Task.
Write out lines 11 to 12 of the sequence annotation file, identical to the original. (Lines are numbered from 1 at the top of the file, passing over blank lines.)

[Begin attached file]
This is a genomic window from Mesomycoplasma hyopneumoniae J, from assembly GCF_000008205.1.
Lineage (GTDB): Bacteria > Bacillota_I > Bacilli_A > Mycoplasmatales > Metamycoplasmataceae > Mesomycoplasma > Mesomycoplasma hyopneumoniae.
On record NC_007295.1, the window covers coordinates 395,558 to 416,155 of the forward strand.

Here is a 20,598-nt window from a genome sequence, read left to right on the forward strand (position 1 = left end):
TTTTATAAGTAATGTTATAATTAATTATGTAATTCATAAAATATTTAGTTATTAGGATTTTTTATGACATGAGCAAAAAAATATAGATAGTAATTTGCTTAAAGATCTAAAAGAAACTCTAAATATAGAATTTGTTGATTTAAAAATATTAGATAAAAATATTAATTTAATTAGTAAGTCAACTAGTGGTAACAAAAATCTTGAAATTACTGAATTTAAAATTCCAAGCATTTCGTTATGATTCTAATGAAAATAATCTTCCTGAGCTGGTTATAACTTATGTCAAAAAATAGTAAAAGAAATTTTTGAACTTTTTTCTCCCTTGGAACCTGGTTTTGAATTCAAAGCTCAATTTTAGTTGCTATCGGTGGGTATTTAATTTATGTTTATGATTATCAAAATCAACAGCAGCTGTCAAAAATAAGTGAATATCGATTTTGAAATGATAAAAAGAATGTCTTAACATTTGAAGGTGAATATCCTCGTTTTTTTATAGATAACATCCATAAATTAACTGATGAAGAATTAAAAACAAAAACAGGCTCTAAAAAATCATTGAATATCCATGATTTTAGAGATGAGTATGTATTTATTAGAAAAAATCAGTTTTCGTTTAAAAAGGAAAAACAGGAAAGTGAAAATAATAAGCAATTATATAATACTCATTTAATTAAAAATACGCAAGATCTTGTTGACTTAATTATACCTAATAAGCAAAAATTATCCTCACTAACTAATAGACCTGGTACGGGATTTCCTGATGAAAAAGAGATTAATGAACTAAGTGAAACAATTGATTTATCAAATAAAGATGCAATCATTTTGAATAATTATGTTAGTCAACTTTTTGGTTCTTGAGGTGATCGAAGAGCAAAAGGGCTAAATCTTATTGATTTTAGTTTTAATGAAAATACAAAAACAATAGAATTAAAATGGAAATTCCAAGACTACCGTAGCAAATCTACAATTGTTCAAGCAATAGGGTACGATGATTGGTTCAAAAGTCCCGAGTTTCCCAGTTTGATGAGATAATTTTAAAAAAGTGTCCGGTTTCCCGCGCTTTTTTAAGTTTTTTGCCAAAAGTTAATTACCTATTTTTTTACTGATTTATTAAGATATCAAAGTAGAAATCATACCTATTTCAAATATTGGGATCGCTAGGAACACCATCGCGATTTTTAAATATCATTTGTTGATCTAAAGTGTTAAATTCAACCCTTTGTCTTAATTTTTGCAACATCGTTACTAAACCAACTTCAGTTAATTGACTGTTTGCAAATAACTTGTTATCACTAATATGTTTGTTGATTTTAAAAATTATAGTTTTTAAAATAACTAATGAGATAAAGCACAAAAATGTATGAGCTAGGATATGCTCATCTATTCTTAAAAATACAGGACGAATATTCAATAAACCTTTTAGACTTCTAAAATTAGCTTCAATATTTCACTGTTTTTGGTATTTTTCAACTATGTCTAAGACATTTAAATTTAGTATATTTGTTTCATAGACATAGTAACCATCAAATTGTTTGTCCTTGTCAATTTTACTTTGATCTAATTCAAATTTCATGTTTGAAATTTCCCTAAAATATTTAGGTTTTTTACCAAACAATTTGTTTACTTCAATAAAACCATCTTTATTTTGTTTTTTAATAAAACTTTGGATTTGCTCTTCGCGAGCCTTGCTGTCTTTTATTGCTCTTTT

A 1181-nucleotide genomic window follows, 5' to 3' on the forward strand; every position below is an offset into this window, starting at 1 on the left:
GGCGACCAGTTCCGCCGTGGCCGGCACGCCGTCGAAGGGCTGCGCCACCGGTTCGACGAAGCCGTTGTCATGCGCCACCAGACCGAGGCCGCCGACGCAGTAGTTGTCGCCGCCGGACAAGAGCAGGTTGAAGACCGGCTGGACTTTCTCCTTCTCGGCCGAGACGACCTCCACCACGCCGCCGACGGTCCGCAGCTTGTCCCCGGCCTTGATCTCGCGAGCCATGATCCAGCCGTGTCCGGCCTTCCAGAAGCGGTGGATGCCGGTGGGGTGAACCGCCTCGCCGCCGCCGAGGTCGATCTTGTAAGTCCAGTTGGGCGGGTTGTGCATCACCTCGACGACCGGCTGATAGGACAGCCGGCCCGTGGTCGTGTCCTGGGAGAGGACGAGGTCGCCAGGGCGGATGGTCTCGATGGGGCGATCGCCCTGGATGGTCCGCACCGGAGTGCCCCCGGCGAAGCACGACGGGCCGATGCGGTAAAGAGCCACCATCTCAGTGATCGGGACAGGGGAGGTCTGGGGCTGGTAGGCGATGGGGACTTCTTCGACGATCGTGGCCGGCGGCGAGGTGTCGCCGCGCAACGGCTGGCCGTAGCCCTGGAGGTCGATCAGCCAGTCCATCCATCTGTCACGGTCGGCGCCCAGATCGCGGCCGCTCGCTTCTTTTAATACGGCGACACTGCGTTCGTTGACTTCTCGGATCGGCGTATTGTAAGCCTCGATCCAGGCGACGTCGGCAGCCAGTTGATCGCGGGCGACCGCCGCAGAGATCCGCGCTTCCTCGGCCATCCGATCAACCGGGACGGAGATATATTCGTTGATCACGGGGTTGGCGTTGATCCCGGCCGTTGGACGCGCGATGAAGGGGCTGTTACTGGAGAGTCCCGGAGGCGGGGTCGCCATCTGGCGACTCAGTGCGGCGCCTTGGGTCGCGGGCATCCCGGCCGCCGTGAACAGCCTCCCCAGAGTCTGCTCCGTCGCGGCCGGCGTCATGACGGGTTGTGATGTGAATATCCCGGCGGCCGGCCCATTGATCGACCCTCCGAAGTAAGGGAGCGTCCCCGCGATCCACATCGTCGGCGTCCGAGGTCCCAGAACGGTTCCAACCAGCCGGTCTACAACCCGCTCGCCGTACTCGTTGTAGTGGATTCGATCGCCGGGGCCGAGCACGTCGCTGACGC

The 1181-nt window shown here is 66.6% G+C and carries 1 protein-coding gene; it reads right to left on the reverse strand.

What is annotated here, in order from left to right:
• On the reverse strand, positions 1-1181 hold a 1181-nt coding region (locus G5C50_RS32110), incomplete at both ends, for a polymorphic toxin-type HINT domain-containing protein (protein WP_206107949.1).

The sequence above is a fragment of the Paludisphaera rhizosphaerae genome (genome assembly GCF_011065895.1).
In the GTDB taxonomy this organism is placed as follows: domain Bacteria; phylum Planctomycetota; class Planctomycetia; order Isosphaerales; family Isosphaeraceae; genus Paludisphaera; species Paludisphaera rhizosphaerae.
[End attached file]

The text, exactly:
The sequence above is a fragment of the Paludisphaera rhizosphaerae genome (genome assembly GCF_011065895.1).
In the GTDB taxonomy this organism is placed as follows: domain Bacteria; phylum Planctomycetota; class Planctomycetia; order Isosphaerales; family Isosphaeraceae; genus Paludisphaera; species Paludisphaera rhizosphaerae.